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Vaccines have no link to autism study of 657000 children finds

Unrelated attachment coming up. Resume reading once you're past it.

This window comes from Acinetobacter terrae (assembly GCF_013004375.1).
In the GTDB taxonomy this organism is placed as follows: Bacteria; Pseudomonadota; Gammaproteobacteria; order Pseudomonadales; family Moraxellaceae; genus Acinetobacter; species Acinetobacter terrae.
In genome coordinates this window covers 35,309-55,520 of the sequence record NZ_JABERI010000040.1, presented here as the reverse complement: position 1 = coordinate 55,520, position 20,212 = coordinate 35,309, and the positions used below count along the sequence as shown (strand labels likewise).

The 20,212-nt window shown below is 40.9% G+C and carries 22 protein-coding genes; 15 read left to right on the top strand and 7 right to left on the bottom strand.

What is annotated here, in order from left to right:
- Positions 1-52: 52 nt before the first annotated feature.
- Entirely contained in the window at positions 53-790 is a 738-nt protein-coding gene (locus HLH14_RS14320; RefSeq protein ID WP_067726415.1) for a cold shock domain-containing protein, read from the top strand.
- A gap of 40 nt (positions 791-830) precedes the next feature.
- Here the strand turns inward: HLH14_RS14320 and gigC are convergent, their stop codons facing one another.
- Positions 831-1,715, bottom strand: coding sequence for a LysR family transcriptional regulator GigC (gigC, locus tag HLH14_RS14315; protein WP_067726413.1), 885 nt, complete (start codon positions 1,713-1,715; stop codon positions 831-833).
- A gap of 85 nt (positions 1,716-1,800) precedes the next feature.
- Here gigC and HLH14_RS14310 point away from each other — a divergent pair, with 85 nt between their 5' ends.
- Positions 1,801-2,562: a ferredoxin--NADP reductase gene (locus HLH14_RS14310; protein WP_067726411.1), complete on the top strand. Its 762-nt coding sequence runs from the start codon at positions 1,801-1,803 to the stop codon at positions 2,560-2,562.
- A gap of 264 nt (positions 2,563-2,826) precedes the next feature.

first_img Sci-Tech The Art of Science draws beauty from medical research Related stories In conclusion, the Danish team ended with a resolute statement in support of the idea that “MMR vaccination does not increase the risk for autism, does not trigger autism in susceptible children, and is not associated with clustering of autism cases after vaccination.” The study, published in the Annals of Internal Medicine on March 5, was funded by the Novo Nordisk Foundation and the Danish Ministry of Health. In recent years, the anti-vax movement has gathered steam, resulting in a reluctance among some parents to get their children vaccinated. This social shift recently caused the World Health Organization to label “vaccine hesitancy” one of the biggest threats to global health in 2019. Measles cases continue to rise, with the WHO stating that the global spike is the result of “gaps in vaccination coverage.”In 2018, there was an almost 50 percent increase in worldwide measles cases and approximately 136,000 deaths. And the US Centers for Disease Control and Prevention have already reported 206 cases of measles in just two months, after a total of 372 cases were reported in 2018. Will this new, comprehensive data set be enough to sway those on the anti-vaccine side? Probably not. A number of studies over the last decade have looked at various vaccines, including those that contain mercury-based thimerosal, and found no association between autism and vaccines — a handful of research papers suggest otherwise, but the idea largely survives thanks to a fraudulent paper from 1998, the wilds of social media and a pervasive sense of mistrust. 13 Photos It only hurts for a second. Karl Tapales/Getty Images The vaccine for measles, mumps and rubella doesn’t cause autism, according to a massive, new study.  It’s yet another study that unravels any tie between vaccines and the developmental disability. A link between autism and the MMR vaccine has long been erroneously suggested, due to a controversial paper published in prestigious journal The Lancet over 20 years ago. Read more: How to track the 2019 measles outbreakAlthough the author of that paper, Andrew Wakefield, has been discredited and the original paper retracted, the myth that vaccines cause autism persists, even though mounting scientific evidence suggests otherwise. Today, if you wander too deep into the forest of social media, you’ll eventually be lost in arguments and counterarguments from a vocal minority arguing that vaccines are responsible for the disease.  Not so, shows the new study, conducted by a team of researchers with the Statens Serum Institut in Denmark. Their study followed childbirths in Denmark from 1999 to Dec. 31, 2010, and then followed up with the children from 1 year old until the study was completed in 2013. Using the Danish health registry allowed the researchers to compare a cohort of vaccinated children against unvaccinated children, definitively showing that those who received the MMR vaccine weren’t at a higher risk of autism. Examining 5,025,754 person-years of follow-up data, the researchers found 6,517 children who were diagnosed with autism. The team also showed that even those children considered more susceptible to the condition due to family history and other risk factors were not at higher risk of the disease. Share your voice 20 Tags Comments CRISPR gene editing explained: What is it and how does it work? Scientists use AI to reconstruct brain activity into speech Scientists grow human eye parts to determine how we see in colorlast_img read more